ICT Suite

Immersion Room

Immersion Room

Windhill21 are also privileged to have an immersion room to support and enhance the children's learning.  This room has the capability to have an image or video wrapped around three walls to totally immerse the viewer in an environment.  The sound and temperature can also be adjusted to create a complete experience.  This room is used for activities ranging from topic work to yoga to maths and really must be seen to appreciate its impact.


Windhill21 has a class set of 30 iPad Air 2's.  They are in a trolley that can easily be taken to the classrooms to be used.  In addition, each teacher has an iPad and each classroom has an iPad Mini 4. EYFS has a set of six iPad Air 2's for use in Nursery and Reception.

Please click here for a list of useful Apple Apps that are used in school and some for Android.  Also some useful websites for Dyslexia and ICT.





Raspberry Pi's

Windhill21 have a bank of Raspberry Pi's, that are currently used within Year Six lessons and in our after school Code Club.  Please click here for a letter about Raspberry Pi's , and see below for some links to resources that have been used within lessons and the Code Club.

Getting Started on the Raspberry Pi's
MinecraftPi - Getting Started - sheet 1
MinecraftPi - Hello Minecraft World - Sheet 2
Flashing LED in Python and Scratch


Blue Bots



Windhill21 have a set of six BeeBots and a new set of six BlueBots (They can connect to the iPads via Bluetooth) that are used to introduced the younger children to the basics of programming. The BeeBots can be programmed with a sequence of instructions (an algorithm) selected from move forward, move backward, turn 90 degrees to the left and turn 90 degrees to the right. The school also has a set of mats with a grid of squares that can be used to teach the children how to program the BeeBot to move from one square to another and to allow them the predict what the results of programming the BeeBot with a given algorithm will be.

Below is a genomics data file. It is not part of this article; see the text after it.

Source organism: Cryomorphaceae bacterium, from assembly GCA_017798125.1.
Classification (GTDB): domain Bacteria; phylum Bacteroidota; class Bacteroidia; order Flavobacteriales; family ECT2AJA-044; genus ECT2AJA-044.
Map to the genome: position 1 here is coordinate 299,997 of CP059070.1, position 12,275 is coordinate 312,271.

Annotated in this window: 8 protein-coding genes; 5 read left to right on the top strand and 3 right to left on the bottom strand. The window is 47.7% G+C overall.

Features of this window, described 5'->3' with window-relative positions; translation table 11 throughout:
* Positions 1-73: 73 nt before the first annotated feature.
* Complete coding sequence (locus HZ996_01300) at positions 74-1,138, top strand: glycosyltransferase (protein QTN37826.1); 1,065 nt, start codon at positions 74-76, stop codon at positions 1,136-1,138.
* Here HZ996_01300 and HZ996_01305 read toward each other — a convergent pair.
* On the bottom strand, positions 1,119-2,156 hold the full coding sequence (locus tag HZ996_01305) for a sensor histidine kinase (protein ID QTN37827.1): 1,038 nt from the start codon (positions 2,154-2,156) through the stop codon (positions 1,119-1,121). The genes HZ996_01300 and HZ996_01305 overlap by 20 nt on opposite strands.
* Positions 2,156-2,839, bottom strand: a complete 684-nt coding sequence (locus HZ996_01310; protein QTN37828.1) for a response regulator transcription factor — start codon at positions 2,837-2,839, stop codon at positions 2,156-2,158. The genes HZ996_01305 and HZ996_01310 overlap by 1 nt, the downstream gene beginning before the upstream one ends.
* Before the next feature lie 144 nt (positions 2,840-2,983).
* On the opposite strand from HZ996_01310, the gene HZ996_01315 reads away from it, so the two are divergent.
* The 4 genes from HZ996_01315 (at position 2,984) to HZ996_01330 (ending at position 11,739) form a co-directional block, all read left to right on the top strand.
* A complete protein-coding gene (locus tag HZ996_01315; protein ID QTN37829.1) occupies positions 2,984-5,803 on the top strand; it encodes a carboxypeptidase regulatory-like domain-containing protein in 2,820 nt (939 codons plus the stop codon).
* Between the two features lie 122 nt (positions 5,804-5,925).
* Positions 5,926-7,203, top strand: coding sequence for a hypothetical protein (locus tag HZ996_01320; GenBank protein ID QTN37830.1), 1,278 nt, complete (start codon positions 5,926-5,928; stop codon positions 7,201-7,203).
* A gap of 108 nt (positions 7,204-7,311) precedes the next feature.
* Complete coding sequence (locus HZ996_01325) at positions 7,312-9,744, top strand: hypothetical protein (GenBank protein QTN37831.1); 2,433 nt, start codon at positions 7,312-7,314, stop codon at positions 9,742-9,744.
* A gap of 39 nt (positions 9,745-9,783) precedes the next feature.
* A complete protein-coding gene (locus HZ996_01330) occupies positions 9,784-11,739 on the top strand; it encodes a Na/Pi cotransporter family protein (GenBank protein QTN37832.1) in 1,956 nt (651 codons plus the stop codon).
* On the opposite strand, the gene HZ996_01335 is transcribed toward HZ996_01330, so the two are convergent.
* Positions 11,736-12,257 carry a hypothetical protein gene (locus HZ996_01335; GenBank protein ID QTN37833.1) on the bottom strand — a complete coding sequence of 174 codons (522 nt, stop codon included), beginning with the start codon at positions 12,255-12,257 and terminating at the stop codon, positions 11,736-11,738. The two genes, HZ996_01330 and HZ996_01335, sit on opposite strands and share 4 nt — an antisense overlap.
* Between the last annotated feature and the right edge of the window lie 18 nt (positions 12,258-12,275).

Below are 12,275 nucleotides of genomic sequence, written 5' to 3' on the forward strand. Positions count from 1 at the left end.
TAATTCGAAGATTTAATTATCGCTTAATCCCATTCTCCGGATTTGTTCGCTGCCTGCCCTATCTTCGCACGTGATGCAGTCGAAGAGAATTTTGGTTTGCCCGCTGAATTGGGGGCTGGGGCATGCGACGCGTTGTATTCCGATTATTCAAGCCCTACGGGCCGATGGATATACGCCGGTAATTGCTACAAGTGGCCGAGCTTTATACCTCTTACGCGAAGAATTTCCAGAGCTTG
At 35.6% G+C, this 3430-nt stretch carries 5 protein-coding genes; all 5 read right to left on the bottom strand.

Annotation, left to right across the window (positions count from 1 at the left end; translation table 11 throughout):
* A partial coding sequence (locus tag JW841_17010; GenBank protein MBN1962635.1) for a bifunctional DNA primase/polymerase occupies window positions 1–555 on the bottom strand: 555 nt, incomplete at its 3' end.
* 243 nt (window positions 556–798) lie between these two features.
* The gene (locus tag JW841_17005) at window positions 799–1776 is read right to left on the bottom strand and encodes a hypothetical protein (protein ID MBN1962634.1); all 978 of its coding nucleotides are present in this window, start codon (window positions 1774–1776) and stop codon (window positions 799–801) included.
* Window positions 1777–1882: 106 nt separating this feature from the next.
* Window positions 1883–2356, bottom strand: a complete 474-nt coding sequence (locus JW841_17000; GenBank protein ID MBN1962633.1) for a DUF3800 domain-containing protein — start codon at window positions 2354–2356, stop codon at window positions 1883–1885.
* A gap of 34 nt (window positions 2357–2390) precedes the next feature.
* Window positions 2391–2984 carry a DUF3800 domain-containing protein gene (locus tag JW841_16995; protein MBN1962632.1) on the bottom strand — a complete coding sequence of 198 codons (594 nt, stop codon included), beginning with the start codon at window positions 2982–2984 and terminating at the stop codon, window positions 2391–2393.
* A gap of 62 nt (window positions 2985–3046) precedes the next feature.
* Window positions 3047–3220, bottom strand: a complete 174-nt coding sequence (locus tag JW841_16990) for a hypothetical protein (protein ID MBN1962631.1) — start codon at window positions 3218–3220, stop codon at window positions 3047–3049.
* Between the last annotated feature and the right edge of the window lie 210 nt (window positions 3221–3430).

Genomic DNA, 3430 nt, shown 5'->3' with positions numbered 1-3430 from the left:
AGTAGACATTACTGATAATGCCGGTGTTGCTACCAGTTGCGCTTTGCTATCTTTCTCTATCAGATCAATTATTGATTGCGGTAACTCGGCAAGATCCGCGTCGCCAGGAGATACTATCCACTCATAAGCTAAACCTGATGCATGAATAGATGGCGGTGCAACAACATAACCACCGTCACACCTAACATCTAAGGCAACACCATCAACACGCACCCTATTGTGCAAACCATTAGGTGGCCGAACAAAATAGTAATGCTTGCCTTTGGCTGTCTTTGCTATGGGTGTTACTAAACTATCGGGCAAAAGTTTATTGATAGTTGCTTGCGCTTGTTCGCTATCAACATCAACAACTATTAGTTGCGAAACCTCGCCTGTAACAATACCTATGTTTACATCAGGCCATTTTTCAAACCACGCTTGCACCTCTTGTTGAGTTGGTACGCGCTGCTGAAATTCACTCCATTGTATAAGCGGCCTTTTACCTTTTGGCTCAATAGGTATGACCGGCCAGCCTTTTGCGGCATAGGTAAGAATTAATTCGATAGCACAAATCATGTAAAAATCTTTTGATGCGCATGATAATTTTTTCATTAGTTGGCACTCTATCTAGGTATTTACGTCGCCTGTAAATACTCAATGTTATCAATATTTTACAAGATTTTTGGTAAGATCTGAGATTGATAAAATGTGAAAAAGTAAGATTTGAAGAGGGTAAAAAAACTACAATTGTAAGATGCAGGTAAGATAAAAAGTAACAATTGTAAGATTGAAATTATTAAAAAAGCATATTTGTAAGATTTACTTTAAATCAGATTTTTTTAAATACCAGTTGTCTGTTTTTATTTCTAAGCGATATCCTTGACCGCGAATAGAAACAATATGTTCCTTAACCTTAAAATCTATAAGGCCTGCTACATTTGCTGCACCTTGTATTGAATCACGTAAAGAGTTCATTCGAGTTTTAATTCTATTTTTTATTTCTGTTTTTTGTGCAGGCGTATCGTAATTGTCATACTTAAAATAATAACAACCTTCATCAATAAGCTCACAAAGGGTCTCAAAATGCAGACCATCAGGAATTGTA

Key Programming Tools


Logo is a simple programming language which allows you to control a virtual "turtle" on screen and give it instructions to move forwards, backwards and turn left or right by a specified number of degrees. It includes the ability for a set of instructions to be repated a set number of times. The turtle leaves behind lines on the screen (as if it were drawing with a pen) which allows simple or complex shapes and patterns to be drawn. More information from Wikipedia.


Scratch is a free programming environment which allows you to "snap together" different blocks in order to build up your program. It is generally used to engage children in the creation of their own games and is very suited to this objective as most pupils can get satisfying results relatively quickly. You can try it out for yourself online or look at a selection of projects produced by Windhill21 pupils.


Python is a free text-based programming environment. This is a "real world" language which is used to power several large websites and to produce production quality games. As it is not based on a visual environment like Scratch it is more challenging to get results with but it is a very good introduction for the children to a full coding experience.

Code Club

Mr McIntosh and Mr Bennett run an after school Code Club for Year 6 pupils on Thursday.

In the code club, children are given the opportunity to develop their Scratch programming; to develop their coding using Python on the Raspberry Pi's; or to learn how to create modern web pages using HTML and CSS. 

You can access a gallery of all the Scratch projects the children have published to the web here. All these projects are live and playable.


Last year the children were given the opportunity to develop animation skills using Zu3D.  More information and the children's movies can be found here.